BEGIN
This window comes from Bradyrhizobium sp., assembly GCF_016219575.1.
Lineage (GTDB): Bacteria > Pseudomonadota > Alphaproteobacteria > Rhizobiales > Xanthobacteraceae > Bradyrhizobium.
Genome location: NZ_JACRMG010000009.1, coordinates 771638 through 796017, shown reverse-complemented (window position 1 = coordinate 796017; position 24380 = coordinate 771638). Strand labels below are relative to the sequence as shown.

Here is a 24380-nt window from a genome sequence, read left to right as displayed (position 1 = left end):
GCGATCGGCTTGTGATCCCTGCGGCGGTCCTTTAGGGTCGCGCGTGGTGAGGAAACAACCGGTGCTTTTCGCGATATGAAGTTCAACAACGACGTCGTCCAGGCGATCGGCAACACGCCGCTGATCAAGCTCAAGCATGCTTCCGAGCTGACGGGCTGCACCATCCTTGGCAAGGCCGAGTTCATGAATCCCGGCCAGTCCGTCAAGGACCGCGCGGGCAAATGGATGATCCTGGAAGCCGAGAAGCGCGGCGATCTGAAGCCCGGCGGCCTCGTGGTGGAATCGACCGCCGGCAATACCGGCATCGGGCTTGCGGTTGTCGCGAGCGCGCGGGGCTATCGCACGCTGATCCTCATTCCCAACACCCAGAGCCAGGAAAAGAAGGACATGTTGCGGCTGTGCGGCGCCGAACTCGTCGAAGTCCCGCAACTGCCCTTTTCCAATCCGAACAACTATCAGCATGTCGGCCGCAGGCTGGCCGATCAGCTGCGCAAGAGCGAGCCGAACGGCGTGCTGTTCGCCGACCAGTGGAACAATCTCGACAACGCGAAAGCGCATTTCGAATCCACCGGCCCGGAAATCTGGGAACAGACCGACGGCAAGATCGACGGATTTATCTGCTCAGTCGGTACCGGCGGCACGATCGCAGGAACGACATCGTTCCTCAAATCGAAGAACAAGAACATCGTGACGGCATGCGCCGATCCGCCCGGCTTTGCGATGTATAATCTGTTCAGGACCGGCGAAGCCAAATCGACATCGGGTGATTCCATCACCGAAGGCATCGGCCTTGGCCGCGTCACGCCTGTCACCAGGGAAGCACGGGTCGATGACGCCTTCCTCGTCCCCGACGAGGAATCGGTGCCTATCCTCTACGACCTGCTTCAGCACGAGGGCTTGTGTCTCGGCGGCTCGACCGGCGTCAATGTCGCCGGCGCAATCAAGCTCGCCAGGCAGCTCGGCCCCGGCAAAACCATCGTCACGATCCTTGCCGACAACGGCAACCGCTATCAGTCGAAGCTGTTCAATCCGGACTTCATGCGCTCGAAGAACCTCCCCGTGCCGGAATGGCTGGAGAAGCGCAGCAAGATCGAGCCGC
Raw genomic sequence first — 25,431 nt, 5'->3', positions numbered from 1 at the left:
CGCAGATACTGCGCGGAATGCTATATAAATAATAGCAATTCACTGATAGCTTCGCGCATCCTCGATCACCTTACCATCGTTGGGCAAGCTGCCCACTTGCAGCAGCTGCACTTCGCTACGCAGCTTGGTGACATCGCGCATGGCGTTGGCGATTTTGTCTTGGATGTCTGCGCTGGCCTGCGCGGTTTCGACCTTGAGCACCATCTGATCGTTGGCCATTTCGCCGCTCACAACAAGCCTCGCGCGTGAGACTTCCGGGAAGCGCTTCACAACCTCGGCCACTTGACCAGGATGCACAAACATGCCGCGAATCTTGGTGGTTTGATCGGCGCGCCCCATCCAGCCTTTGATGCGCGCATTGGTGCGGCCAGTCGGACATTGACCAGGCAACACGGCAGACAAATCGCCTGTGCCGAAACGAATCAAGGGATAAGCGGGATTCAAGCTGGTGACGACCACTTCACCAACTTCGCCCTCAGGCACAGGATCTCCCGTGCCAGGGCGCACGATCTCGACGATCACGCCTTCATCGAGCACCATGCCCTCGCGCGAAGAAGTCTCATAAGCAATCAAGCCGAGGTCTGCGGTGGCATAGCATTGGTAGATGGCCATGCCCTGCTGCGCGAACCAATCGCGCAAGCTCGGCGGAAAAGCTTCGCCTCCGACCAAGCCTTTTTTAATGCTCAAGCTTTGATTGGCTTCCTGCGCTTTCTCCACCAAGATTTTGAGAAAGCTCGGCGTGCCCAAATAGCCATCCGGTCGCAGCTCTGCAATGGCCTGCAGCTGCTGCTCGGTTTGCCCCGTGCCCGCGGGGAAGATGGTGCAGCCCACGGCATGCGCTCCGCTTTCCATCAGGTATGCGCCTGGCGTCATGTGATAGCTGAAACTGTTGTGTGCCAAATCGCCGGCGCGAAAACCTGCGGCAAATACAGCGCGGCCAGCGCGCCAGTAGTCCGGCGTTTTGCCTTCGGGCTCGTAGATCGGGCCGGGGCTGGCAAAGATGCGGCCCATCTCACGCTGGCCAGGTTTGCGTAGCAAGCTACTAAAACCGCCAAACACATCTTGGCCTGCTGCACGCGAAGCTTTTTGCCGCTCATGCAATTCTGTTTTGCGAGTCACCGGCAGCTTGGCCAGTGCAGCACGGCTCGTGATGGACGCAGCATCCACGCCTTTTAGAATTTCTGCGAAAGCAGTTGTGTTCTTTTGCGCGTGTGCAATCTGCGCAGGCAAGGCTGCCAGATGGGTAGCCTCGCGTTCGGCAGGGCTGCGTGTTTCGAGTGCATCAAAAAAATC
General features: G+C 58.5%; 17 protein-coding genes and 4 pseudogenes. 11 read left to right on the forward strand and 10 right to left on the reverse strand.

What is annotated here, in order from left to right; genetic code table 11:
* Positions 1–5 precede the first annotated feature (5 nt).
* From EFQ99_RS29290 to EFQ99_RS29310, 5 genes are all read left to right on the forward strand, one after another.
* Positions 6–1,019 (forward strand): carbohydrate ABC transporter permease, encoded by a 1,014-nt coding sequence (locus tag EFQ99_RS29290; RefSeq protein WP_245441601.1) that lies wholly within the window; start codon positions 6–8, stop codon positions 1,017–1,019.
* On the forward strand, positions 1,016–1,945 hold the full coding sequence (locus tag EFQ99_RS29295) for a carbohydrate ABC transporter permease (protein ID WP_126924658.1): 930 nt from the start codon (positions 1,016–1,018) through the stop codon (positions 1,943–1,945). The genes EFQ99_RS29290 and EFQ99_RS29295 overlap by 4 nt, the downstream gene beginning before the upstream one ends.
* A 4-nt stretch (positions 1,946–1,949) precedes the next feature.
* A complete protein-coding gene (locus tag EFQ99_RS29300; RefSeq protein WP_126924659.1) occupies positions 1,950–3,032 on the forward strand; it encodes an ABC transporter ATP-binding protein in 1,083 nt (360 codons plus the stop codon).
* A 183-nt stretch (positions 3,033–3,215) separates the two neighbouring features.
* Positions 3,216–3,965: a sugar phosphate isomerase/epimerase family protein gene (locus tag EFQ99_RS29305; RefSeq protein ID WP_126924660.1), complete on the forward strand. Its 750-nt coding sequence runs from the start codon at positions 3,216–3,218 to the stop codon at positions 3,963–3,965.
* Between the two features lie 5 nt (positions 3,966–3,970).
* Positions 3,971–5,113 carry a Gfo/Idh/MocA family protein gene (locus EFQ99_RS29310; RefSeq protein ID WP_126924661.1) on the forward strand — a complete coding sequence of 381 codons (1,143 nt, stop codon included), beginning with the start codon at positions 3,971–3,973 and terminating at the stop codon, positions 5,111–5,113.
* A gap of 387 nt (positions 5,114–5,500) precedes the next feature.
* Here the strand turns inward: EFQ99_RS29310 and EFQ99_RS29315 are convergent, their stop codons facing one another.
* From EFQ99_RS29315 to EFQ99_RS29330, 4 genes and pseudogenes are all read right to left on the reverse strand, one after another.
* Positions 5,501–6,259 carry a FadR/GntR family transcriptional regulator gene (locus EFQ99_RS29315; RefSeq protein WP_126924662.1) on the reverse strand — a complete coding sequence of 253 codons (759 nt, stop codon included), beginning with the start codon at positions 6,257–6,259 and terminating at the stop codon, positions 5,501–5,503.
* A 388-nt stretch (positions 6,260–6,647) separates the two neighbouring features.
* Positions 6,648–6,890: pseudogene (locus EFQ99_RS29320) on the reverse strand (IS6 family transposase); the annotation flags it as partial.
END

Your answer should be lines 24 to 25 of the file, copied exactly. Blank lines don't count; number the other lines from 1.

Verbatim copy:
* A 388-nt stretch (positions 6,260–6,647) separates the two neighbouring features.
* Positions 6,648–6,890: pseudogene (locus EFQ99_RS29320) on the reverse strand (IS6 family transposase); the annotation flags it as partial.